HC Deb 05 May 1988 vol 132 cc1003-4
4. Sir John Farr

To ask the Minister of Agriculture, Fisheries and Food whether he intends to introduce a scheme to de-intensify United Kingdom farming.

Mr. Gummer

The Council of Ministers has recently adopted a measure requiring member states to introduce extensification schemes providing incentives for farmers to reduce output of surplus agricultural products. We shall not be able to determine how extensification should be applied in the United Kingdom until detailed Commission rules have been established.

Sir John Farr

Although I am grateful to my right hon. Friend for that answer, does he agree that there is much to be said for a regime in farming as an option that encourages farmers to put less in and extract less from their land? That would solve the problem of excess application of nitrates and the many other problems that are associated with intensive farming.

Mr. Gummer

My hon. Friend makes a good point. The extensification schemes may play an important role. However, the problems of policing and the difficulties of ensuring that money from the taxpayer is not given to people who continue to over produce are very serious. I hope my hon. Friend will accept that it will take a little time to overcome those difficulties.

Mr. Geraint Howells

Does the Minister agree that the Government must be careful before introducing such a scheme? Last year many hon. Members on both sides of the House suggested that we should have quotas for beef production. The Minister will be aware that there is now a shortage of beef in Britain and in other countries.

Mr. Gummer

The hon. Gentleman, with his great knowledge of farming, underlines the problem that it is impossible to know from one year to the next what beef production will be. We know that there is a major underlying trend of increasing yields in the production of livestock. We also know that all sorts of international complications can change the suggested amounts for next year. The hon. Gentleman will agree that an extensification scheme that might allow people to farm less intensively—where that seems sensible—would be helpful, if we could find one that worked.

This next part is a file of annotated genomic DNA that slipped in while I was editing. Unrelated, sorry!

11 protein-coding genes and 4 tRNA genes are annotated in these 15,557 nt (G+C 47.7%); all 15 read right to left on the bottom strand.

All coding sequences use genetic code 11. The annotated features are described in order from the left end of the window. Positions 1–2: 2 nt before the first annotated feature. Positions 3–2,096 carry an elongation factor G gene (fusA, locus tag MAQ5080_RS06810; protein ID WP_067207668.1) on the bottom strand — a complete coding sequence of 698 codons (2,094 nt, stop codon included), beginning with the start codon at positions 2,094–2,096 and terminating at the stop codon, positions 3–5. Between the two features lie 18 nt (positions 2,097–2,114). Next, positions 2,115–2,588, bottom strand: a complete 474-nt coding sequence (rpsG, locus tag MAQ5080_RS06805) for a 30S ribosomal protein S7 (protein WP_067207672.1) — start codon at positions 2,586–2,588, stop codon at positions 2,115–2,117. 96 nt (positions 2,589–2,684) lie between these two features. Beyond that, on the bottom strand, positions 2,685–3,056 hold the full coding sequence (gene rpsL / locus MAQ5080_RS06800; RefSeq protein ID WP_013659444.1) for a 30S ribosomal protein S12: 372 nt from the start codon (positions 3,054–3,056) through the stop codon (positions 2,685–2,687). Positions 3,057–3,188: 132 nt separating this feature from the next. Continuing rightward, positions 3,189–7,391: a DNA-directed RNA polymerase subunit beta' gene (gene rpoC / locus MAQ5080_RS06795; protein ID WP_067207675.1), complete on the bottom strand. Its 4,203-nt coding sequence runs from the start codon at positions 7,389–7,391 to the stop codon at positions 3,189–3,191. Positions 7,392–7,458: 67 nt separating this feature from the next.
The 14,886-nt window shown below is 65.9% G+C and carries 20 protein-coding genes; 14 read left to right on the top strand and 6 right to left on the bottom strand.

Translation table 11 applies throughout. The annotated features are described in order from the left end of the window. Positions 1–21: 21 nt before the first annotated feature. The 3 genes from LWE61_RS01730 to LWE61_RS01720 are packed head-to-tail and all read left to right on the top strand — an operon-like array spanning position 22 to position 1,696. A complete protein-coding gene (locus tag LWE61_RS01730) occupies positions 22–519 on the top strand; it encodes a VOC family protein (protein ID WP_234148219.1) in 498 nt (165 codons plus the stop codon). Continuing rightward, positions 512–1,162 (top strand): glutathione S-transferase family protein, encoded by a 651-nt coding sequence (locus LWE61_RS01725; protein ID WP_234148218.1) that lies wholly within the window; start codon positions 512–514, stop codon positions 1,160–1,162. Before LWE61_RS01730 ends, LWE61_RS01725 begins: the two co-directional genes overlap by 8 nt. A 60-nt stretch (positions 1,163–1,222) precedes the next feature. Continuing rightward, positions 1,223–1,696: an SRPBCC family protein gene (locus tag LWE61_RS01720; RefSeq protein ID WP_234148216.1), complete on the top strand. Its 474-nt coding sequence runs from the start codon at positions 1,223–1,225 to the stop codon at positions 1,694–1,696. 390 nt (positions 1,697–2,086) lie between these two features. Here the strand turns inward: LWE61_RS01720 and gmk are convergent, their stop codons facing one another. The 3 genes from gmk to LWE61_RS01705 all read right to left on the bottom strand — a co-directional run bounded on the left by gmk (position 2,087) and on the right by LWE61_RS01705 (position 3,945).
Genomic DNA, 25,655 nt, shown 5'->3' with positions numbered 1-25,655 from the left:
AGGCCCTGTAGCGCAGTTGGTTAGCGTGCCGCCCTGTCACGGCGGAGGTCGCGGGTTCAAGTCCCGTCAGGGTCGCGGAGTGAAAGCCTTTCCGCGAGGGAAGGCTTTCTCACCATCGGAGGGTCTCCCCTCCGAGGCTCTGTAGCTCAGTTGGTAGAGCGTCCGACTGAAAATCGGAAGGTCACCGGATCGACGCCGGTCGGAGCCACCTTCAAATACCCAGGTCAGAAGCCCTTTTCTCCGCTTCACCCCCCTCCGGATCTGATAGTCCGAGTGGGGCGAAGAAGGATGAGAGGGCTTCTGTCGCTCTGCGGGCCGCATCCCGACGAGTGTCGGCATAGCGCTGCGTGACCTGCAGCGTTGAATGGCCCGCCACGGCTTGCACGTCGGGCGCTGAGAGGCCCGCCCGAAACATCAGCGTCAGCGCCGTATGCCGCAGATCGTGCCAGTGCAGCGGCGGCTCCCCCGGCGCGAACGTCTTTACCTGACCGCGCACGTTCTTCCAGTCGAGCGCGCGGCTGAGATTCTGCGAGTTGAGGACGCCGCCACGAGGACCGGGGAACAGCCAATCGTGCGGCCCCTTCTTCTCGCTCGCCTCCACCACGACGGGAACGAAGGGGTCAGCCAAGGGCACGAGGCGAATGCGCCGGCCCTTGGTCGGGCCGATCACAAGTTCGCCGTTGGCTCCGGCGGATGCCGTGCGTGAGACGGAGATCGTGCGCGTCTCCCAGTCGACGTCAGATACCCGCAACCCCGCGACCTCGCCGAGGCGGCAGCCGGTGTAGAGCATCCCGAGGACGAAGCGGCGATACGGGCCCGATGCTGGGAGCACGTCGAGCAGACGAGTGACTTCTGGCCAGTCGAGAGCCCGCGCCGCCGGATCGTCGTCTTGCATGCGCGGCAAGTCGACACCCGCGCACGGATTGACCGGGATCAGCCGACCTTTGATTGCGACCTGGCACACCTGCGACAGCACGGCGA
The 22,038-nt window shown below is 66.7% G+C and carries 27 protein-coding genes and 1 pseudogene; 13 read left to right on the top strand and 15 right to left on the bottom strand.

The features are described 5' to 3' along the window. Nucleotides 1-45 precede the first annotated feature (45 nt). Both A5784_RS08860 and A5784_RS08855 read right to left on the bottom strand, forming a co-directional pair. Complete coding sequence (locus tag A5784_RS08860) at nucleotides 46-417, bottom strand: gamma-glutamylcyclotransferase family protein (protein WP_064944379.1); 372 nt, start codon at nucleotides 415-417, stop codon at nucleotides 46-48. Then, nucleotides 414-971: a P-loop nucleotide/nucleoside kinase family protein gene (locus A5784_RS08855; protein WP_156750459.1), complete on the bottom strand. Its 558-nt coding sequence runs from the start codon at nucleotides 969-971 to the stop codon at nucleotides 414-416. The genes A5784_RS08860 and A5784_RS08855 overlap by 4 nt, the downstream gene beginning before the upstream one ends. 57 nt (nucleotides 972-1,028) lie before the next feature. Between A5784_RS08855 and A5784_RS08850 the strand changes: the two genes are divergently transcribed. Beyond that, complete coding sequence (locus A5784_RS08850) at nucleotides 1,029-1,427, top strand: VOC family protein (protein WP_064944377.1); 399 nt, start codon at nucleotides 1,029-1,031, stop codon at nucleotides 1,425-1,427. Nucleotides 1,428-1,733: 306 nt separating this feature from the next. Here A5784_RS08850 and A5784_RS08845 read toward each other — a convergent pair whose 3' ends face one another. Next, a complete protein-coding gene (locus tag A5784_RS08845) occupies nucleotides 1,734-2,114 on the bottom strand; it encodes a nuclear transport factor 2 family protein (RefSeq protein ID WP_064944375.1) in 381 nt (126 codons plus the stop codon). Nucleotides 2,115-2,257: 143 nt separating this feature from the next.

Sir Richard Body

Does my right hon. Friend agree that we made a good start in this respect by introducing ESAs under the Agriculture Act 1986? Should we not press ahead with more such schemes as fast as we reasonably can?

Mr. Gummer

It is a very good start, but these are experimental areas. Each of them has peculiarities. We are trying to see how the system works best. When we evaluate how the ESAs have worked over the next two or three years, we shall be in a better position to make the decision that my hon. Friend would like. I remind him that just a year ago we had only half as many ESAs. We have doubled that number already, and also the amount of money that we are spending on them.

Mr. Win Griffiths

We welcome these first measures and recognise the grave problems of implementing the schemes, but are not the pollution problems, which are equally severe, likely to cause as grave problems? Will the Government give a firm commitment that they will do more to tackle the problems of pollution in rural areas?

Mr. Gummer

I have made it clear in recent speeches and in the actions that we have taken that we deplore pollution by the farming community. This community is taking action, and more and more people will realise how important the issue is. Last year was a difficult one for pollution because of the weather, but I do not think such incidents are justifiable, and we must get a better record.

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